Finally, add an IBAction for the “Total” button in the lower left, and name it “ibaCalculateTotal.”

Setting Up Web Service

Before you get on to coding, it’s time to set up the web service. I’m not going to explain this in too much detail, as there are already several tutorials on this site that do a good job covering web services (How To Write A Simple PHP/MySQL Web Service for an iOS App and How to Write an iOS App That Uses a Web Service).

The code below shows you what the PHP code for the web service will look like:

function getStatusCodeMessage($status) {
    $codes = Array(
        100 => 'Continue', 
        101 => 'Switching Protocols', 
        200 => 'OK', 
        201 => 'Created', 
        202 => 'Accepted', 
        203 => 'Non-Authoritative Information', 
        204 => 'No Content', 
        205 => 'Reset Content', 
        206 => 'Partial Content', 
        300 => 'Multiple Choices', 
        301 => 'Moved Permanently', 
        302 => 'Found', 
        303 => 'See Other', 
        304 => 'Not Modified', 
        305 => 'Use Proxy', 
        306 => '(Unused)', 
        307 => 'Temporary  Redirect', 
        400 => 'Bad Request', 
        401 => 'Unauthorized', 
        402 => 'Payment Required', 
        403 => 'Forbidden', 
        404 => 'Not Found', 
        405 => 'Method Not Allowed', 
        406 => 'Not Acceptable', 
        407 => 'Proxy Authentication Required', 
        408 => 'Request Timeout', 
        409 => 'Conflict', 
        410 => 'Gone', 
        411 => 'Length Required', 
        412 => 'Precondition Failed', 
        413 => 'Request Entity Too Large', 
        414 => 'Request-URI Too Long', 
        415 => 'Unsupported Media Type', 
        416 => 'Requested  Range Not Satisfiable',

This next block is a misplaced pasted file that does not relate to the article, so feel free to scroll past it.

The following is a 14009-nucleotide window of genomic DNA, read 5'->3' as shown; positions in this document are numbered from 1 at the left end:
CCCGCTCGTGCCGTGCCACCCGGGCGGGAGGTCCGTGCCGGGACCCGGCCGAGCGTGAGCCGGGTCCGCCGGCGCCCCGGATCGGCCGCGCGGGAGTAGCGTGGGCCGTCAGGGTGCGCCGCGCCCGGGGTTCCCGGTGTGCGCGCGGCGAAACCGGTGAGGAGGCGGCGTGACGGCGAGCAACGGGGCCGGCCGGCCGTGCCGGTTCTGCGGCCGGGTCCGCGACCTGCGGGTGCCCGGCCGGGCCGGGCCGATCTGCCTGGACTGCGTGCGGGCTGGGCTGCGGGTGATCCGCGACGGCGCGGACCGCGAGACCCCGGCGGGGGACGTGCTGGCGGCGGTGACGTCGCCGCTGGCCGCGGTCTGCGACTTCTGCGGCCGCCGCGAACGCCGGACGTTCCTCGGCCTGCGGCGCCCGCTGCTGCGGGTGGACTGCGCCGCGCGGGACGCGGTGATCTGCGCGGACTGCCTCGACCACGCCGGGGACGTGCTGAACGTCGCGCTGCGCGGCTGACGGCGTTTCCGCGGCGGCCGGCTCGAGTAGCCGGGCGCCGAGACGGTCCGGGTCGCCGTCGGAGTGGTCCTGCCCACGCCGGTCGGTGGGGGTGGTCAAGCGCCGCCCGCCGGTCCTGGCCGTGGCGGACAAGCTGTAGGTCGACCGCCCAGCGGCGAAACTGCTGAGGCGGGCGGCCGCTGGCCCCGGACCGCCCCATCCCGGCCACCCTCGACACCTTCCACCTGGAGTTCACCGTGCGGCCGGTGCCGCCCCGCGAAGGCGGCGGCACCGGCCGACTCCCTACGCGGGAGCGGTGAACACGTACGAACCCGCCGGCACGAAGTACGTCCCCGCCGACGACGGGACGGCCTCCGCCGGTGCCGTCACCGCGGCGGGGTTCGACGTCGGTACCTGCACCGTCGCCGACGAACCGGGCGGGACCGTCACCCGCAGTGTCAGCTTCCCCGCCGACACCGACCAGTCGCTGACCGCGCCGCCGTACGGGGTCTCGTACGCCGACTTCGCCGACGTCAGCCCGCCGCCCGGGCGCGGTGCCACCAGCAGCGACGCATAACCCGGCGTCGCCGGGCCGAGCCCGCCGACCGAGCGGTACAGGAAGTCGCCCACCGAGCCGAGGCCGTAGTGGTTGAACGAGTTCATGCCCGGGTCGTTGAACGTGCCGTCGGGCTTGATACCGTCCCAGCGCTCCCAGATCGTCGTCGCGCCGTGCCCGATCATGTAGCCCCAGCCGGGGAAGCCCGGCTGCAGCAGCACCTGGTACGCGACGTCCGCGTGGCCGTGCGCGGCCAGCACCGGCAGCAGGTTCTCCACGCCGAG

417 => 'Expectation Failed', 
        500 => 'Internal  Server Error', 
        501 => 'Not Implemented', 
        502 => 'Bad Gateway', 
        503 => 'Service Unavailable', 
        504 => 'Gateway Timeout', 
        505 => 'HTTP Version Not Supported'

    return (isset($codes[$status])) ? $codes[$status] : '';

 // Helper method to send a HTTP response code/message
function sendResponse($status = 200, $body = '', $content_type = 'text/html') { 
    $status_header = 'HTTP/1.1 ' . $status . '     ' . getStatusCodeMessage($status);
    header('Content-type:     ' . $content_type);
    echo $body;

class InventoryAPI {
    function getInventory() {
        $inventory = array(
            array("Name"=>"Onion Rings","Price"=>0.69,"Image"=>"food_onion-rings.png"),

        sendResponse(200, json_encode($inventory));


$api = new InventoryAPI;

My web service is a pretty simple PHP script that returns an array that has been JSON encoded. The array contains what’s known as associative arrays under PHP (they’re called dictionaries under Objective-C), that contain the name, price, and image file name for the item.

The only other thing of note in the above code is the sleep(5) statement 3 lines up from the bottom. I’m using this to simulate a slow web service, so as to better show how Blocks can help perform asynchronous operations.

You can copy the above code into a file with the .php extension and host it somewhere or simply use mine at

Where to Go From Here?

An example project for this part of the tutorial can be downloaded here.

Wow, that was a lot of stuff that had nothing to do with blocks! But now that we’re done setting up the view and web service, we can get down to the fun part in the next installment: coding!

So get yourself over to Part Two, where we will use blocks to make our diner app fully-functional.

Until then, join in the forum discussion below with your questions, comments and suggestions!

This is a blog post by iOS Tutorial Team member Adam Burkepile, a full-time Software Consultant and independent iOS developer. Check out his latest app Pocket No Agenda, or follow him on Twitter.